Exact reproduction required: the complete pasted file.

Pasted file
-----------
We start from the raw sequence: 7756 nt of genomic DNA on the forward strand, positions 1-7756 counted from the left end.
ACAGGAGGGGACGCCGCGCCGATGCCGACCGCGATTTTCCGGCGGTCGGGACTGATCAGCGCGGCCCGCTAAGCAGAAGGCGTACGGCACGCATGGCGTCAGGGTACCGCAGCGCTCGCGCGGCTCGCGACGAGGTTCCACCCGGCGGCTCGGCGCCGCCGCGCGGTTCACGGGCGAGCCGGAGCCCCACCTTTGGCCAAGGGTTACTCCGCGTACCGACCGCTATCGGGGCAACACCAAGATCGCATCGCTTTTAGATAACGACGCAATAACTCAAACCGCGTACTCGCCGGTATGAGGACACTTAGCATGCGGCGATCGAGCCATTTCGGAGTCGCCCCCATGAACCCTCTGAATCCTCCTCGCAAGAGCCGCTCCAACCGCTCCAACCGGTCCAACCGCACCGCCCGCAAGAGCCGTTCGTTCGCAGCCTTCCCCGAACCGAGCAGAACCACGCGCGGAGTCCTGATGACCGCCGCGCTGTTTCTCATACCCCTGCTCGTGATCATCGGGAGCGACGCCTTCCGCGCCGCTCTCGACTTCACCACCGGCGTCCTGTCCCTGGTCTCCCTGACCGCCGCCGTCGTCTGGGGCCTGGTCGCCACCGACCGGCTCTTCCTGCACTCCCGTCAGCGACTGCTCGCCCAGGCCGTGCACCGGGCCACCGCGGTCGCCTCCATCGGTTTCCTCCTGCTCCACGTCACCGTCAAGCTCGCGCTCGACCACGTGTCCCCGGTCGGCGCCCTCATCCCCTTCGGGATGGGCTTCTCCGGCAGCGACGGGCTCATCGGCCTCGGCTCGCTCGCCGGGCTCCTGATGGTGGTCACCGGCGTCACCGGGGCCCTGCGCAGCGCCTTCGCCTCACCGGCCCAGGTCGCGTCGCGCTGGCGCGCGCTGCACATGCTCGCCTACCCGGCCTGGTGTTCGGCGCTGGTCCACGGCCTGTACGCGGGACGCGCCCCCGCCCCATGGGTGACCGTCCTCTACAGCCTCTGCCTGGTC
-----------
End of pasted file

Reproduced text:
We start from the raw sequence: 7756 nt of genomic DNA on the forward strand, positions 1-7756 counted from the left end.
ACAGGAGGGGACGCCGCGCCGATGCCGACCGCGATTTTCCGGCGGTCGGGACTGATCAGCGCGGCCCGCTAAGCAGAAGGCGTACGGCACGCATGGCGTCAGGGTACCGCAGCGCTCGCGCGGCTCGCGACGAGGTTCCACCCGGCGGCTCGGCGCCGCCGCGCGGTTCACGGGCGAGCCGGAGCCCCACCTTTGGCCAAGGGTTACTCCGCGTACCGACCGCTATCGGGGCAACACCAAGATCGCATCGCTTTTAGATAACGACGCAATAACTCAAACCGCGTACTCGCCGGTATGAGGACACTTAGCATGCGGCGATCGAGCCATTTCGGAGTCGCCCCCATGAACCCTCTGAATCCTCCTCGCAAGAGCCGCTCCAACCGCTCCAACCGGTCCAACCGCACCGCCCGCAAGAGCCGTTCGTTCGCAGCCTTCCCCGAACCGAGCAGAACCACGCGCGGAGTCCTGATGACCGCCGCGCTGTTTCTCATACCCCTGCTCGTGATCATCGGGAGCGACGCCTTCCGCGCCGCTCTCGACTTCACCACCGGCGTCCTGTCCCTGGTCTCCCTGACCGCCGCCGTCGTCTGGGGCCTGGTCGCCACCGACCGGCTCTTCCTGCACTCCCGTCAGCGACTGCTCGCCCAGGCCGTGCACCGGGCCACCGCGGTCGCCTCCATCGGTTTCCTCCTGCTCCACGTCACCGTCAAGCTCGCGCTCGACCACGTGTCCCCGGTCGGCGCCCTCATCCCCTTCGGGATGGGCTTCTCCGGCAGCGACGGGCTCATCGGCCTCGGCTCGCTCGCCGGGCTCCTGATGGTGGTCACCGGCGTCACCGGGGCCCTGCGCAGCGCCTTCGCCTCACCGGCCCAGGTCGCGTCGCGCTGGCGCGCGCTGCACATGCTCGCCTACCCGGCCTGGTGTTCGGCGCTGGTCCACGGCCTGTACGCGGGACGCGCCCCCGCCCCATGGGTGACCGTCCTCTACAGCCTCTGCCTGGTC